“If I just had a marker, I could connect the dots on your freckle face!”
I stifled the urge to sigh and roll my eyes. That wasn’t the first or last time I would hear that “joke”. Ever since I was a kid my freckle face was the first thing that people commented on about my appearance. When really, I wished they wouldn’t comment on my appearance at all. Knowing that people were perceiving my appearance always made me uncomfortable.
This time, the comment was coming from a retirement-aged man with a fluffy grey horseshoe for hair. He worked at the photo lab next to the big box chain portrait studio I worked at. I let out a forced “ha-ha” and avoided his eye contact. He shrugged and toddled off back to check on the film that was being processed. These days I didn’t get teased so much about my freckles. They had faded a lot since I was a child since I didn’t spend as much time outdoors. I used to spend much more time in the summer under the hot sun as a kid. They always exploded in population and darkened up during the summer months.
However, the darker my freckles got, the more the kids at school noticed them. The more the kids noticed them, the more they started to bully me about them. My mother once told me that I was going to “turn into one big brown freckle one day” if I kept getting more freckles. I couldn’t even escape the comments at home, it seemed. The here and there comments hurt and made me feel like I was a freak for looking different, for something that was out of my control. The effect it had on my self esteem was lasting.
As a kid, I read a picture book called Freckle Juice about a boy who admired his classmate’s freckle face so much that he begged to know how he could get his own. For fifty cents the classmate sold him his secret “freckle juice” recipe so he could develop his own. I remember wondering after reading this book why the kids in my class seemed to hate mine so much when the kids in his class seemed to revere them.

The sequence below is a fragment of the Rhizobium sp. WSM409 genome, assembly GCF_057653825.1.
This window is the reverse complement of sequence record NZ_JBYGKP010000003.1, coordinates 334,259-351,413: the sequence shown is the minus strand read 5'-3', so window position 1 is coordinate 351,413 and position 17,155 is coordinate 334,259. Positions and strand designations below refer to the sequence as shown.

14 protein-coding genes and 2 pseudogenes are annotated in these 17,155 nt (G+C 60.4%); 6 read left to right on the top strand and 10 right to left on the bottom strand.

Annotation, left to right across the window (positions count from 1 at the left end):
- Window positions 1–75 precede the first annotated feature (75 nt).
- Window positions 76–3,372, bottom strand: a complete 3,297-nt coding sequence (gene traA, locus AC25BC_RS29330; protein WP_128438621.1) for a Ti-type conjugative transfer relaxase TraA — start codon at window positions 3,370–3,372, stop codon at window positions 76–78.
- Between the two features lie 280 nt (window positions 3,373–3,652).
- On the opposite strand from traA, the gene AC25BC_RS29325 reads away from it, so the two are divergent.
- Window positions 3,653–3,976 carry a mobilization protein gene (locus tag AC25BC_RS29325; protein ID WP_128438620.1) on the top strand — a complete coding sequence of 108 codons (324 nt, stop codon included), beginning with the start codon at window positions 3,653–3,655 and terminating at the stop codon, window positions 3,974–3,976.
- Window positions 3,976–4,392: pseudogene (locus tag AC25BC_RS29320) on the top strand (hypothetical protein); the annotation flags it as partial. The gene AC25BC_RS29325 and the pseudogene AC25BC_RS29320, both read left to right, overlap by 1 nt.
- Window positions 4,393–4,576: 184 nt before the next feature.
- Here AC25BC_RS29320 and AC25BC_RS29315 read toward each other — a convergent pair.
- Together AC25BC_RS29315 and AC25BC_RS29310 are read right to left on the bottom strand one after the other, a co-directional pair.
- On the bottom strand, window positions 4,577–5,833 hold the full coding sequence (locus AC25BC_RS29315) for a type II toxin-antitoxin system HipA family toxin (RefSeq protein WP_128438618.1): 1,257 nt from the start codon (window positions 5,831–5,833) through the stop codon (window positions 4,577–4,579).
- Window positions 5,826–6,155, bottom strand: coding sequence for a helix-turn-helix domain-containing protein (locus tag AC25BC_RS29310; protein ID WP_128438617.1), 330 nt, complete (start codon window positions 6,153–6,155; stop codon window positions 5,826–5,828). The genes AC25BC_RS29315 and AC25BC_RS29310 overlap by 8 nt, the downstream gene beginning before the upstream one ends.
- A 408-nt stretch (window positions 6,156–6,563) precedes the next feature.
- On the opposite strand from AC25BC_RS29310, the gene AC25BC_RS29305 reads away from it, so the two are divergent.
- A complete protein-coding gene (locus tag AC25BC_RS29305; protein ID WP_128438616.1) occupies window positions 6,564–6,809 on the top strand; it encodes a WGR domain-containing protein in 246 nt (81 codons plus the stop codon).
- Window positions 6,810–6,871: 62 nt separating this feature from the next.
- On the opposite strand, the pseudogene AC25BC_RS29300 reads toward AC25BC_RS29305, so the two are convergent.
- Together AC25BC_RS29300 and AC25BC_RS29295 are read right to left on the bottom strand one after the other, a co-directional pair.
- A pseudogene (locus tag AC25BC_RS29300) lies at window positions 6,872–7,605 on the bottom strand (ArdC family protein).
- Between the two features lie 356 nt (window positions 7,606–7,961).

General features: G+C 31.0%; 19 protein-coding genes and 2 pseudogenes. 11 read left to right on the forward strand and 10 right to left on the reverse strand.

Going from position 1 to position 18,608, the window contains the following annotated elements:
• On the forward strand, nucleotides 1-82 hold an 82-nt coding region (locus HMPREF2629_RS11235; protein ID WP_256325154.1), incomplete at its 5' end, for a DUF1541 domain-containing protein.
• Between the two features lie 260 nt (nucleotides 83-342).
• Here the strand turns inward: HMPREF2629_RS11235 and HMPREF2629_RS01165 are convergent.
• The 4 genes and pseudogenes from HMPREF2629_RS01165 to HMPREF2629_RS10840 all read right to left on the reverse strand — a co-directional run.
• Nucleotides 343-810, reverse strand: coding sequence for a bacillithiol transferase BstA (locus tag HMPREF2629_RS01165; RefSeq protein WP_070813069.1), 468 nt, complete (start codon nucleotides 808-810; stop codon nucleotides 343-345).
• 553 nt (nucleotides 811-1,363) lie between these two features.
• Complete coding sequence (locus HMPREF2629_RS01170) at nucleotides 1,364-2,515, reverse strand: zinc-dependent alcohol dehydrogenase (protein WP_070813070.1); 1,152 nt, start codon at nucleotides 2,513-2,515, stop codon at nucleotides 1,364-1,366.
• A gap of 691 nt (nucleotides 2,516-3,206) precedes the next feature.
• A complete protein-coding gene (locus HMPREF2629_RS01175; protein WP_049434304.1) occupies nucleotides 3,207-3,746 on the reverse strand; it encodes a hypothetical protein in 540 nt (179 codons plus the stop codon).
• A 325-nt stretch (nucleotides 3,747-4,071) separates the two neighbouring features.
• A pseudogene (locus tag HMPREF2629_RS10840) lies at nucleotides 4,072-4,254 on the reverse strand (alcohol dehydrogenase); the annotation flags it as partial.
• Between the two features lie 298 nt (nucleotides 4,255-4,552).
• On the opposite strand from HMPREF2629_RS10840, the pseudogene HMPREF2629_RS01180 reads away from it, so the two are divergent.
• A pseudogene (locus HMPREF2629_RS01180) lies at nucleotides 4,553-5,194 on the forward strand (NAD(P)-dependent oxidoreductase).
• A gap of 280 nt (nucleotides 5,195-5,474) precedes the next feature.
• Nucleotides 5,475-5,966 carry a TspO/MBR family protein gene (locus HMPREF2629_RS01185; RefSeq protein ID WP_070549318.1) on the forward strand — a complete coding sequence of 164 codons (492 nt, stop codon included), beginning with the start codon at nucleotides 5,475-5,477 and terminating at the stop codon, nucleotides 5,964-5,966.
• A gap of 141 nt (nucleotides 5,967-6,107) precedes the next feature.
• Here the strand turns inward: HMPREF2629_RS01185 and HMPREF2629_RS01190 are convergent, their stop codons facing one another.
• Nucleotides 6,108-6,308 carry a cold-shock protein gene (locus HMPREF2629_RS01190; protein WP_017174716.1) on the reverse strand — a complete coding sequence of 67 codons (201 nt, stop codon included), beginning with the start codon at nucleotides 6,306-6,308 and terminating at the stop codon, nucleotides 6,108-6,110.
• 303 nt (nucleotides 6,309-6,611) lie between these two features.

Now that I’m in my thirties I don’t really even notice my freckles anymore on a day to day basis. I look in the mirror and just see my face. The random pattern they leave all over my skin is so fun to look at. I love that even still my freckles come back out to dance in the hot summer sun. I never wear makeup and the only freckles that are covered up are ones that hide underneath my many tattoos. I’ve grown to love them and I don’t want to hide them away anymore.
When I was a kid, however, I would stand in front of the mirror and stare at them, willing them to go away. I’d pick at the freckles on my arms thinking that if I just scratched at them hard enough they’d go away. They were such a source of pain for me because they made me so different from all the other kids. As any kid wanted, I wanted nothing more than to fit in with my peers. My freckles accompanied by my neurodivergent traits made me just different enough that it was easy to exclude me.
Freckle Face Trend
At first it really bothered me when freckles became a beauty trend. People all across the world were using makeup and even permanent tattoos to emulate the extra patches of pigment that naturally occur under my skin. At first I thought “dammit, I earned these freckles!”. What was the point of all of the teasing I endured if now suddenly they’re popular and “in-style”?! I wore my freckles like a badge of honour, each freckle representing an unwanted comment from a stranger or a mean word from a classmate.
After giving it some thought however, I realised that maybe I shouldn’t be so mad about it after all. If it’s a beauty trend, that must mean that now people think that having a freckle face is cool. Kids with tons of freckles now, maybe they’re not getting picked on so much? I suppose kids are always going to find something to pick on others about, but maybe it’s not freckles anymore?
Stop trying to fit into a mould
Beauty trends change constantly. I think where the problem lies is when trends go further than just makeup and clothes. Beauty trends extend onto the very shapes of our bodies, our skin, our eye and hair colour, and all sorts of other things that we have no real control over. It feels like a way to just keep us distracted, doesn’t it? Sucking us in to what the current trends are. Tricking us into trying to change our bodies to fit into a mould that was never meant for any of us in the first place.
As a kid I could have learned how to use concealer to hide away my freckle face, cover it up, and try to fit in with the beauty trends of the late 90’s. Instead, I let my face be what it wants to be and hear the connect the dots joke for the thousandth time. But even after all the bullying and comments about my skin from my past, I love my freckle face and wouldn’t change it for anything.
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